For example, imagine PC1 from above. Imagine that a router we'll call R1 is its default gateway. How does PC1 know that? By default, just in being powered up, PC1 has no knowledge of what the Layer 2 address of its default gateway is.
How can PC1 learn that? In the days of IPv4, we used ARP. We sent out a broadcast. an ARP request, and we'd get the reply. With that, we'd have Layer 2 info in our ARP cache and we'd move forward.
But IPv6 has no ARP. And there is no Layer 2 broadcast. But we still need to know our default gateway. What we can use instead is some other protocols, ones that involve the solicited node multicast address.
Fortunately for us, PC1 knows the rules on how a Solicited Node Multicast Group is created. And because he knows the IP address of his default gateway, he's going to anticipate that his default gateway also joined the appropriate SNMG. And that's where the request goes out.
We send a request out, addressing it to the Solicited Node Multicast Group that we think our router ought to be listening on. If all the configuration has been done, then they are in fact playing by the both rules and the router is listening. The router, when it gets that request, can respond with the Layer 2 address. And that's a very significant application for Solicited Node Multicast Groups.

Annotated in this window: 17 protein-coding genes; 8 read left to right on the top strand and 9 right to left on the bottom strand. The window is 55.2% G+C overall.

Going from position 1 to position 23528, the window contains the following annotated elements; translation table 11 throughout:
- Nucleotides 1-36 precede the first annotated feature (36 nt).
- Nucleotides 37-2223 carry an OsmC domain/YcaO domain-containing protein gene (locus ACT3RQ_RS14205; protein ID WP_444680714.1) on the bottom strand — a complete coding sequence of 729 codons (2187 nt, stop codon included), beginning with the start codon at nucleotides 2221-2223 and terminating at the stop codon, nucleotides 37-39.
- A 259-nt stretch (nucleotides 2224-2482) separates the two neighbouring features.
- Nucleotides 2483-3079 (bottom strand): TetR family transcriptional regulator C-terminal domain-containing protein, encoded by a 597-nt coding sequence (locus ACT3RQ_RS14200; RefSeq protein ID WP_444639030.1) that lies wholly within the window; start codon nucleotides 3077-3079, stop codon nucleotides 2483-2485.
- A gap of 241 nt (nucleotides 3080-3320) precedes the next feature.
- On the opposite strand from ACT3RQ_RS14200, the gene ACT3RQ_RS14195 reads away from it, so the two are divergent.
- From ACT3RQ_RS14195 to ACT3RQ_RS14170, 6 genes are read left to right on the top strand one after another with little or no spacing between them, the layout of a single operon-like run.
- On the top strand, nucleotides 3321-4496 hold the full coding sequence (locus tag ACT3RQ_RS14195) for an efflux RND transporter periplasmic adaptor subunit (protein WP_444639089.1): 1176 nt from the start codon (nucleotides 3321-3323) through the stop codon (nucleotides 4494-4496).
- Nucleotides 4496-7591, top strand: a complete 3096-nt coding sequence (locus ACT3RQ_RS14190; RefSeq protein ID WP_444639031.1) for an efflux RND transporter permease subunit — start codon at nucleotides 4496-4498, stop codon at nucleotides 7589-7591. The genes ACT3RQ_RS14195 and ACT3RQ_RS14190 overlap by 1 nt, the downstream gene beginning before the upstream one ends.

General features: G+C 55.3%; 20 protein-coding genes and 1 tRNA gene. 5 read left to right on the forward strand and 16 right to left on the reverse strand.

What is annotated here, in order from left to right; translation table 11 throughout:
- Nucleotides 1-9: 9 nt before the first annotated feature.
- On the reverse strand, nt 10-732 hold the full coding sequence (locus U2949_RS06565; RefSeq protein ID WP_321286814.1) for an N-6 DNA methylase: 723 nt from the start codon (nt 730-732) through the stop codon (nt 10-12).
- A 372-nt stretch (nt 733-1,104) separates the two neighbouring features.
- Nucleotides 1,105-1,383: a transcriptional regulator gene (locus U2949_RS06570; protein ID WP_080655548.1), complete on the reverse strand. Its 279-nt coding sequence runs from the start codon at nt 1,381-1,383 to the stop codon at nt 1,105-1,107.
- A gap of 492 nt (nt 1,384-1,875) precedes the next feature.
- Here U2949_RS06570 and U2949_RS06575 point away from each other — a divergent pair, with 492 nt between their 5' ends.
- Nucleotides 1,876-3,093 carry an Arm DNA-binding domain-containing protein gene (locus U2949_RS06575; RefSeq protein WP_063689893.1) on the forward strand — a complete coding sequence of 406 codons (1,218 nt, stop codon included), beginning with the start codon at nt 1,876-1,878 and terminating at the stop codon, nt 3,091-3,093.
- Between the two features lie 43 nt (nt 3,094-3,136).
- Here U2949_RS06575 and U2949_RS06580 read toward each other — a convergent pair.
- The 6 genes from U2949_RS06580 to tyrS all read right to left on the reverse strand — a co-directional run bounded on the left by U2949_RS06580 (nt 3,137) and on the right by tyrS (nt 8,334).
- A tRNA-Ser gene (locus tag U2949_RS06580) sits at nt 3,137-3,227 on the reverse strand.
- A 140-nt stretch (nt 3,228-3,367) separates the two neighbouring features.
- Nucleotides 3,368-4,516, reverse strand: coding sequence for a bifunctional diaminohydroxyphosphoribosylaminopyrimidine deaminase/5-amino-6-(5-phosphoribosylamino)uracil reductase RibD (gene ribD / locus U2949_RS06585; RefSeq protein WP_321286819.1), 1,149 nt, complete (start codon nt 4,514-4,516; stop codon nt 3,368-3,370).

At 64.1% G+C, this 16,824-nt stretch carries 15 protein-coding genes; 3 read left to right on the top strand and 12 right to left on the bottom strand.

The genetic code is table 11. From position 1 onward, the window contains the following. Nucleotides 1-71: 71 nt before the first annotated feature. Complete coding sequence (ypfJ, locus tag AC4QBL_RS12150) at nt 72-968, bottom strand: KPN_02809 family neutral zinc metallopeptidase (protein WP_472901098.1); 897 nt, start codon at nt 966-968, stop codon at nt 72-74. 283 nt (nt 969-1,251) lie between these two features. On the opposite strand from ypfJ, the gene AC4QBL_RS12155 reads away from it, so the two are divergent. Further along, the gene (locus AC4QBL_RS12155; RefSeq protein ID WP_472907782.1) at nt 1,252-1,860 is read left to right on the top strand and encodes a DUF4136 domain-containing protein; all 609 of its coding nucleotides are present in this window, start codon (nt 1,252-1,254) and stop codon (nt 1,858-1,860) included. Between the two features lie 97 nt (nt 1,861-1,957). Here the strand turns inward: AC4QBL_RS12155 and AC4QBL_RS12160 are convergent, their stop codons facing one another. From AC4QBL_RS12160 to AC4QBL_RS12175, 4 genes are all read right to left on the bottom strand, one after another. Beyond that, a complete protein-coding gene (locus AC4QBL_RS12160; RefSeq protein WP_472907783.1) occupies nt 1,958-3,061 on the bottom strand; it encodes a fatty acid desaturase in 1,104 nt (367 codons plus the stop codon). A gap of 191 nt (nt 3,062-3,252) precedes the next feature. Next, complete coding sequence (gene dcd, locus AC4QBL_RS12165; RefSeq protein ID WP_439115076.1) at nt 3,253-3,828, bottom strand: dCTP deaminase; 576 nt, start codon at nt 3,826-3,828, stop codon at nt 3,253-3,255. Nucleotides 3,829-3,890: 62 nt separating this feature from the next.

How Does Solicited Node Multicast Group Enable Neighbor Discovery?
Let's take R1 and imagine that at the moment it doesn't have any IPv6 address configured whatsoever. We'll run through the commands and configuration necessary to get it one. If you have a virtualized network, head into configuration of your router. We'll start with a quick show command verifying that gig 2/0 is empty, regarding IPv6:
do show ipv6 int g 2/0
This will have no return, assuming there actually aren't any addresses configured.
We'll be going into the interface to configure two addresses. First is a link-local address, which we could leave off, as one would automatically be generated for us and secondly, a global address. That address will start with 2001.
ipv6 address FE80::12:3456 link-local
ipv6 address 2001:DB8:6783:1:A:B:CC12:3456/64
After having done that, issue the same command from earlier again:
do show ipv6 int g 2/0
If things have gone right, there should be a significant difference from before. This output contains a lot of valuable information. Info like the link-local address (looking exactly like we configured it). We'll also find our global unicast address (looking just how we configured it). Those are both examples of unicast: one's global, one's link-local in nature.
From here, you can also see that it has joined a group. That group is "FF02::1:FF12:3456" Remember that "FF02::1:FF" is the telltale sign for the multicast group for the solicited node. And, sure enough, we can see that it used the last 24 bits that match the unicast addresses.
Something to note is that if the link-local address had had a different last 24 bits than the global, we would have joined two separate SNMGs.
Solicited Node Multicast Groups are a crucial part of the neighbor-discovery process. Local to their wire, each device joins theirs simply by deciding to listen to the correct address. This differs significantly from IPv4, so although it's very simple, it can be difficult to unlearn what you might have worked with for years.